The 7 Hidden Rules Of An Emotionally Abusive Relationship

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by Annie Kaszina on June 13, 2016

Just suppose there were 7 hidden rules of an emotionally abusive relationship. That would go a long way to explaining why so many  good, intelligent people get hooked into exactly the kind of relationship they really don’t want.

The statistics tell us that 1 in 4 women will undergo domestic violence. Chances are that significantly understates the numbers of those who “only” suffer mental and emotional abuse.

So why does it happen?  Why does it happen, even in these relatively ‘enlightened times’?  And why does it happen to the rich and famous no less than to anyone else?

The 7 Hidden Rules of An Emotionally Abusive Relationship

Hidden Rules Of An Emotionally Abusive Relationship #1:  It doesn’t just happen.   We become abused women and learn to settle for an abusive relationship because we were taught to settle for less. Mostly, emotionally abused women were taught by parents, or other carers, to settle for Less than we deserved or needed:

  • Less love
  • Less respect
  • Less care
  • Less consideration
  • Less support
  • Less encouragement
  • Less quality of life

Most of us were programmed, from a young age, to believe that that Less was all we were going to get.  That belief that your lot in life was Less was never your fault.  However, it became the Achilles heel that you didn’t even know you had.

Hidden Rules Of An Emotionally Abusive Relationship #2:  Whatever goes wrong is always your fault.   When you learn that you are not that important, it becomes second nature to accept blame for whatever happens within a 10-mile radius of you.  You tell yourself that the horrible things your emotionally abusive partner says must be true.

Hidden Rules Of An Emotionally Abusive Relationship #3:  You let your abusive partner off the hook.  Whenever you find an explanation for his bad behavior, you’re actually giving him – and yourself – a clear message that he is NEVER accountable for his own behavior.   Colluding with him  has nothing to do with compassion or love. What it does do is send a very clear message that  it’s okay for him carry on abusing you  – because you will just suck it up.

Hidden Rules Of An Emotionally Abusive Relationship #4 : You keep on throwing good love after bad.   You tell yourself that your love is the alchemy that will one day transform your emotionally abusive partner and turn his dross into gold.  All you need to do is just keep waving your magic wand as hard as you can and, some day, the magic is bound to work (if your arm doesn’t drop off from exhaustion first).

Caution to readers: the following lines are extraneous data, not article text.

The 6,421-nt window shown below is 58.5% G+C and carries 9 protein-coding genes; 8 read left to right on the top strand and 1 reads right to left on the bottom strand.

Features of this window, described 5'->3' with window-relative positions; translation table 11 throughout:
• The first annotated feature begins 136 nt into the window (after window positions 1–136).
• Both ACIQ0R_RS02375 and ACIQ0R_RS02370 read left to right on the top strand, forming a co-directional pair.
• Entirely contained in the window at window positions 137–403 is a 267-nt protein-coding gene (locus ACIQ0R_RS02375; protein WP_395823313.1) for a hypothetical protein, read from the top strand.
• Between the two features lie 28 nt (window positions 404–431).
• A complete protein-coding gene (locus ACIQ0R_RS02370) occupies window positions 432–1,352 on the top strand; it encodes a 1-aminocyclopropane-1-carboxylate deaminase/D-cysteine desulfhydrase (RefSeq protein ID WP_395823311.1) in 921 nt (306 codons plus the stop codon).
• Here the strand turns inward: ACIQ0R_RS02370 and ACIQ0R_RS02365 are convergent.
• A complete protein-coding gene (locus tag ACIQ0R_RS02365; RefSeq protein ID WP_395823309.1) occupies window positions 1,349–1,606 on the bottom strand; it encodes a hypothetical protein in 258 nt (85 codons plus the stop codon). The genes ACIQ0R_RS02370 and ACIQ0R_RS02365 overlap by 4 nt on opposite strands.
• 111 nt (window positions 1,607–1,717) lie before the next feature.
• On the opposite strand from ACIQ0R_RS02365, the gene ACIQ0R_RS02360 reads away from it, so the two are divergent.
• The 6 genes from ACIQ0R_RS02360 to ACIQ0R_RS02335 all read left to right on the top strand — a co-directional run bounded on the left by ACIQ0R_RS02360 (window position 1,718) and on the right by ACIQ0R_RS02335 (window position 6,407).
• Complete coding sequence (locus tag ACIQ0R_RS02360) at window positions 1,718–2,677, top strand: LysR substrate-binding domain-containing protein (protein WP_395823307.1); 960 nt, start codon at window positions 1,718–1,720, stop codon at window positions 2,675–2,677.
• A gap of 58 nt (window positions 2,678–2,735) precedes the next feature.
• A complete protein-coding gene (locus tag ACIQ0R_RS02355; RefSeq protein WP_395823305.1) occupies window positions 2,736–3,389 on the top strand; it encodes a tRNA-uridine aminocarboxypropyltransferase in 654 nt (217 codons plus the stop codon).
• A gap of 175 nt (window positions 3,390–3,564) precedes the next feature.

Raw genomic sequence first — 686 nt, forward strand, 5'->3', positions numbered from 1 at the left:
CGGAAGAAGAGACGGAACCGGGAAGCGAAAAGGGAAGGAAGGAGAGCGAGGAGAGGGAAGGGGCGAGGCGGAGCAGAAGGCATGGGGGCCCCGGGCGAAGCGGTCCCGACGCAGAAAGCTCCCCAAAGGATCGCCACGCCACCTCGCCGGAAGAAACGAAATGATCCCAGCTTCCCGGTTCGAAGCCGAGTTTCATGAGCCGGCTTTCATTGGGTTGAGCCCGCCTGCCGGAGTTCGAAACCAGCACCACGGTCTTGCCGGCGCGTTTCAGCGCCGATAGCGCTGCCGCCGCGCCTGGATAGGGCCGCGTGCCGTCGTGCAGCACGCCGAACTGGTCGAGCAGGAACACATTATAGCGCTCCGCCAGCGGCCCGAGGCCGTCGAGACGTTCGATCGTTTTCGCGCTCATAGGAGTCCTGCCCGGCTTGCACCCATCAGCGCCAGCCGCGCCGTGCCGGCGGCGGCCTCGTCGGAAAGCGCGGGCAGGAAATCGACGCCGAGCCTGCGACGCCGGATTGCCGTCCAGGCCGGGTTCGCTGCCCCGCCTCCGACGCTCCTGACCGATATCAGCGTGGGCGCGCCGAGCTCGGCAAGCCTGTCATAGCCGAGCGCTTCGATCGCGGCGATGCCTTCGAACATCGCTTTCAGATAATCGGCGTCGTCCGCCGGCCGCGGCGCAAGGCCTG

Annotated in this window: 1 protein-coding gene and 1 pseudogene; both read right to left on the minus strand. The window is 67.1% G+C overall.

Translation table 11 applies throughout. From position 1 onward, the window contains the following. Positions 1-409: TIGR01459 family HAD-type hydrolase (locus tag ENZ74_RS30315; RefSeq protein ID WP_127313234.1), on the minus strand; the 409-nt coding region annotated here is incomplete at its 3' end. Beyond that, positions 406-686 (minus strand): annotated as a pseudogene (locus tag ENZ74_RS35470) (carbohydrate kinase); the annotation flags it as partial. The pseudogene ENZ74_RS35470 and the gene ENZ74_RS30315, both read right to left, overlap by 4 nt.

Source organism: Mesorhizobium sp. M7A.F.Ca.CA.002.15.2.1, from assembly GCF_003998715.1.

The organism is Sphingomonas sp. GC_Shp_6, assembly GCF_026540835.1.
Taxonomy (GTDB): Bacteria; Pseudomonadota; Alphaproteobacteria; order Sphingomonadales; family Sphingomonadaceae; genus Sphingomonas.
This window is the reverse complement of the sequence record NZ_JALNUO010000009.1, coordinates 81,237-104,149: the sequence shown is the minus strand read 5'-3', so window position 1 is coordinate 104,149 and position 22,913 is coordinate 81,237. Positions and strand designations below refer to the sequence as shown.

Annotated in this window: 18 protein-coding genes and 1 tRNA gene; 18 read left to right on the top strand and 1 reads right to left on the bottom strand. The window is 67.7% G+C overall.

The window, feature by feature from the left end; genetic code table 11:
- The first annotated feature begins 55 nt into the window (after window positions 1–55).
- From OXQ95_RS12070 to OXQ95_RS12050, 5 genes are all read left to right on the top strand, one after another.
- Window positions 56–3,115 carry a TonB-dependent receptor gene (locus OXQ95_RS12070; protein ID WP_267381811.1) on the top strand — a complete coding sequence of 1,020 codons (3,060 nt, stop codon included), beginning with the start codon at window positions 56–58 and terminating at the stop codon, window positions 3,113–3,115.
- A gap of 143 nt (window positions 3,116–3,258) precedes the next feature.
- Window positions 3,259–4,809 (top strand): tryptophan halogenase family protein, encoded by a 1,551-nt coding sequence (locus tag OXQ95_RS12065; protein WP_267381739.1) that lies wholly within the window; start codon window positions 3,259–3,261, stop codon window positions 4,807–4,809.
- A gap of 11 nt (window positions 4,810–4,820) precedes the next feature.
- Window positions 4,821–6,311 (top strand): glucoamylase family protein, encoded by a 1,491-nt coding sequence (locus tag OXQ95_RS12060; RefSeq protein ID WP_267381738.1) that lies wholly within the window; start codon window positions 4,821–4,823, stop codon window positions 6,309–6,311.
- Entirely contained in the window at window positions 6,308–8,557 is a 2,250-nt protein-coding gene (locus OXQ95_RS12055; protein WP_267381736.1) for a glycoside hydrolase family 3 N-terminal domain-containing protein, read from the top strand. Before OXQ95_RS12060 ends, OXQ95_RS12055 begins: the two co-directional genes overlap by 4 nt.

So sorry to dispel another cherished hope, but  an emotionally abusive relationship really doesn’t work that way.  You know how the more you do for other people, the less they bother to do for themselves?  And the less grateful they are? Well, that is exactly how it works with Mr. Nasty?  Why, on earth, would he bother to work at the relationship, when he can leave that stuff to you? 

Hidden Rules of An Emotionally Abusive Relationship #5 Keep believing that he is wonderful – no matter what.  Sure, if you believe that he is wonderful, then you have to believe that you are awful.  Most of the time he acts like a complete jerk.  Yet that doesn’t stop you believing that he is wonderful and lovable. You, on the other hand, do everything you possibly can to be loving, caring, understanding, and supportive, and keep the peace, but that doesn’t stop you believing that you are vile and horrible, and nobody else would ever want you.

REALITY CHECK, PLEASE!  If it looks like a jerk, talks like a jerk, and acts like a jerk, it is a jerk. It’s that simple.  Every single jerk, since the beginning of time, has come with a guarantee which reads: 
“This jerk is guaranteed to make you as unhappy as you have ever been in your entire life
.  He will never change or improve to make you happy.” 
That guarantee is the only thing he will ever honor where you’re concerned.

Hidden Rules of An Emotionally Abusive Relationship #6 Always, always focus on him.  It’s all about him, isn’t it? You are so convinced that he needs to change, that he is perfectible, and a fine human being whose light is largely hidden by a dung heap, that you completely and utterly disregard yourself.  You’ll be happy when he
You’ll be able to grow and thrive emotionally when he…  You’ll defer having any good feelings until you can bestow them on him first.

Think about it for a moment: abusive men don’t do selflessness, and they certainly don’t defer gratification.  They want their emotional payoffs and they want them NOW, toddler style .